Tips and Best Practices to Maximize Farming: A 2024 Blueprint for Marginalized Communities

In 2024, the agricultural landscape will evolve rapidly, presenting both challenges and opportunities for farmers. For marginalized communities, mastering the art of farming is not just about cultivating crops; it’s about empowerment, sustainability, and economic opportunities.

In today’s world, technology is advancing innovative solutions for farmers,  driven by urgent global challenges and opportunities. However, as the world continues to advance, Africa remains excluded from the exponential growth. The digital divide continues to grow even further as limited access to information, connectivity issues, financial constraints, and technological literacy gaps pose substantial challenges for small-scale farmers. Climate change impact, escalating demand for global food security, and the crucial role of agriculture in economic empowerment all underscore the need for immediate action. Taking advantage of sustainable practices and adopting cutting-edge technologies ensures resilience, economic upliftment, and long-term resource preservation. However, many of these solutions benefit large-scale farmers, leaving behind smallholder farmers, who represent the majority of marginalized communities. How then do we empower smallholder farmers? First, we have to understand some of their key challenges.

Small, Mighty, but Severely Challenged!

The FAO states that smallholder farmers are at the center of the global food system, with over 70% of the 570 million farmers having less than a hectare. Despite their small number, smallholder farmers still account for feeding a substantial portion of the world’s population. With them being at the center, there are a few key challenges that AgenpoBread for the World, and One Acre Fund plead for many innovative solutions to consider:

  • Smallholder farming is often rain-fed – meaning the only source of water used comes from the sky!
  • Small farms depend predominantly on family labor, although they may hire outside help.
  • Smallholder farmers produce relatively small food volumes on small plots of land (compared to large or commercial-scale farmers).
  • They produce primarily for local consumption, but their commodities, such as maize, macadamia, and avocado, can find their way into the export market.
  • Smallholders generally have fewer resources and technology than commercial-scale farmers. I.e  they might till their land by hand instead of using tractors.
  • Smallholder farmers are often considered part of the informal economy – their livelihoods depend on a natural resource base and informal networks to access markets.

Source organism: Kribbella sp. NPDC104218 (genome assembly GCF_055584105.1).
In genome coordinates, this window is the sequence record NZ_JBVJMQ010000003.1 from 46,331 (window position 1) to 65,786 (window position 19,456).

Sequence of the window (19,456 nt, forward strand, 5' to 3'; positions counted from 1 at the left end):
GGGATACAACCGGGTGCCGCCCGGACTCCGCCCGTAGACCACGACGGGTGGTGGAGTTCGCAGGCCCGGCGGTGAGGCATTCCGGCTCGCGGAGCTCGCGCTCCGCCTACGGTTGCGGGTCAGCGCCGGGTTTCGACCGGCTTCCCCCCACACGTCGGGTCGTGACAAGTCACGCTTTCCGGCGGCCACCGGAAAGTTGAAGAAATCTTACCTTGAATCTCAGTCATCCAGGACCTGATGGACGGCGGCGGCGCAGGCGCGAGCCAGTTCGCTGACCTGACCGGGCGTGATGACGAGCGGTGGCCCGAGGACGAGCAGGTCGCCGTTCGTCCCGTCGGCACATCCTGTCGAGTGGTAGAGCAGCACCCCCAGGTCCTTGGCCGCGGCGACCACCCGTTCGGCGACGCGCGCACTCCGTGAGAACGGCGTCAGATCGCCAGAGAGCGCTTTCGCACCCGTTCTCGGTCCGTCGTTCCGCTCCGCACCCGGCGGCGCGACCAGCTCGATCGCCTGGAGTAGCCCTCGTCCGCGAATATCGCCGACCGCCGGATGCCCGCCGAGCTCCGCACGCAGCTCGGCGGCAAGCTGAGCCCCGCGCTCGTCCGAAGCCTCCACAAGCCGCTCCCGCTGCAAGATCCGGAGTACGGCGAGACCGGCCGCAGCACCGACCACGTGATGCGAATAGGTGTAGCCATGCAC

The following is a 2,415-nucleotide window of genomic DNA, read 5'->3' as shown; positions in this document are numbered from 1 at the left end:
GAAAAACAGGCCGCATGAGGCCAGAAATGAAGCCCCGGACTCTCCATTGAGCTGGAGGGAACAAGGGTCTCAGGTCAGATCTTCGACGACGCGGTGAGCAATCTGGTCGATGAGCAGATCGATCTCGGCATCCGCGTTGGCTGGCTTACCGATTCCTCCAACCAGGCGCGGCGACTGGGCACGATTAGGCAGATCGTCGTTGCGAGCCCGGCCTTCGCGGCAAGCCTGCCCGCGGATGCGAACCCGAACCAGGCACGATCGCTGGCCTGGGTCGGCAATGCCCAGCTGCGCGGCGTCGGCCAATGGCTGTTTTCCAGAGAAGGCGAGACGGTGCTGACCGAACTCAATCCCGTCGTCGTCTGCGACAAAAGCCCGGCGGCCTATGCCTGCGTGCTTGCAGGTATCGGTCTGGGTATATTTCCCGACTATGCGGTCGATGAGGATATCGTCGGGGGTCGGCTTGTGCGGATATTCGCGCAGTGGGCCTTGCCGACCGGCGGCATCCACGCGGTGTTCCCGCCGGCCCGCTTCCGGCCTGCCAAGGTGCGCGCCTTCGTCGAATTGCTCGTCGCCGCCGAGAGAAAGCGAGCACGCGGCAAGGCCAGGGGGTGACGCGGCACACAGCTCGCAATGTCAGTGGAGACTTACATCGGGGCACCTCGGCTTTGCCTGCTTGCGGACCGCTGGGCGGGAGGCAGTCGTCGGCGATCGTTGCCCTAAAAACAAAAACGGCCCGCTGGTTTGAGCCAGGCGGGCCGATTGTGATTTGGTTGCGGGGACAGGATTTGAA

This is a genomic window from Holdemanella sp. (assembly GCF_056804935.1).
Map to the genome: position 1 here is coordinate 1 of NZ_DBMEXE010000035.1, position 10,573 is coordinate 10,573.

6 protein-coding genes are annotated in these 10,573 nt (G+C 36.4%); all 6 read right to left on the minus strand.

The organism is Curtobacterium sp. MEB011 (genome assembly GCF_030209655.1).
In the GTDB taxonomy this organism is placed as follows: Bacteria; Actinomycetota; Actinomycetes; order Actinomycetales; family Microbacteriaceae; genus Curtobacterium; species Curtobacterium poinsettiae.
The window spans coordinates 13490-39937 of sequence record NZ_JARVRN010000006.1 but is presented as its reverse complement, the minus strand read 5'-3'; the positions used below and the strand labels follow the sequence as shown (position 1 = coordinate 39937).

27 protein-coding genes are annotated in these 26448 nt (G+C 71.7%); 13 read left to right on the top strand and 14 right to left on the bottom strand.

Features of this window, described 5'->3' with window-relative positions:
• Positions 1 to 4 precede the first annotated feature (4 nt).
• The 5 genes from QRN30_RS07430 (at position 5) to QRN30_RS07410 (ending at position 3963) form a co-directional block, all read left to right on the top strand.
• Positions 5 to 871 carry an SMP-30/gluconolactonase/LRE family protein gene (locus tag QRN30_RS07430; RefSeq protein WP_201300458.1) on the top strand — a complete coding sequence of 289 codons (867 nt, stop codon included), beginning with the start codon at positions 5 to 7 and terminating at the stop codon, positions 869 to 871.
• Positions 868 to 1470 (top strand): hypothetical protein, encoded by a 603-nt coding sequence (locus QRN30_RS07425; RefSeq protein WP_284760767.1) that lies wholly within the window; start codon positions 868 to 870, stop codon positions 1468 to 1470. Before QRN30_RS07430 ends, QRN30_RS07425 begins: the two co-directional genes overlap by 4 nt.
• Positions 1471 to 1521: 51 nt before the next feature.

• These farmers are also vulnerable to climate change and market price fluctuations.
  • Aging farmers population – they are growing weary with age, but young farmers are more interested in other careers.
  • Financial constraints – smallholder farmers struggle to gain access to finances.
  • Limited access to information – Smallholder farmers often lack access to timely and accurate information on weather, pest control, best farming practices, market prices, and new agricultural technologies. The digital divide makes things harder for small farmers because they might not have easy access to the internet or mobile phones. Technology is important in farming, but if farmers can’t get real-time information, it’s a big problem for them.

Sustainable Solutions, Best Practices for Mighty Farmers


With the challenges presented, it is key to provide practical solutions for the communities. Some of the key approaches that are positively impacting farmers are climate-smart agriculture, good conservation tillage, the adoption of new practices, and innovative solutions that give farmers affordable access to key information, markets, communities and weather alerts.

Climate Smart Farming

Climate-smart agriculture is an approach that helps farmers adapt to unpredictable weather patterns, resulting in greater harvest yields while reducing their impact on the environment. Sustainable and climate-smart farming practices, such as rainwater harvesting, agroforestry, and drought-resistant crop varieties, ensure resilience. However, smallholder farmers often take advantage of composting, mulching, crop diversification, intercropping, and box ridges and furrows to capture run-off and keep moisture in the soil – all techniques that help maintain and boost yields while tackling land degradation and improving soil health. Two key methods that will improve the lives of farmers in 2024 are diversification and composting, due to their simplicity and affordability. Integrating these techniques with real-time weather insights, empowers farmers to make informed decisions, fostering resilience and sustainable productivity in the face of varying climatic conditions. Brastorne’s mAgri platform makes this possible for farmers.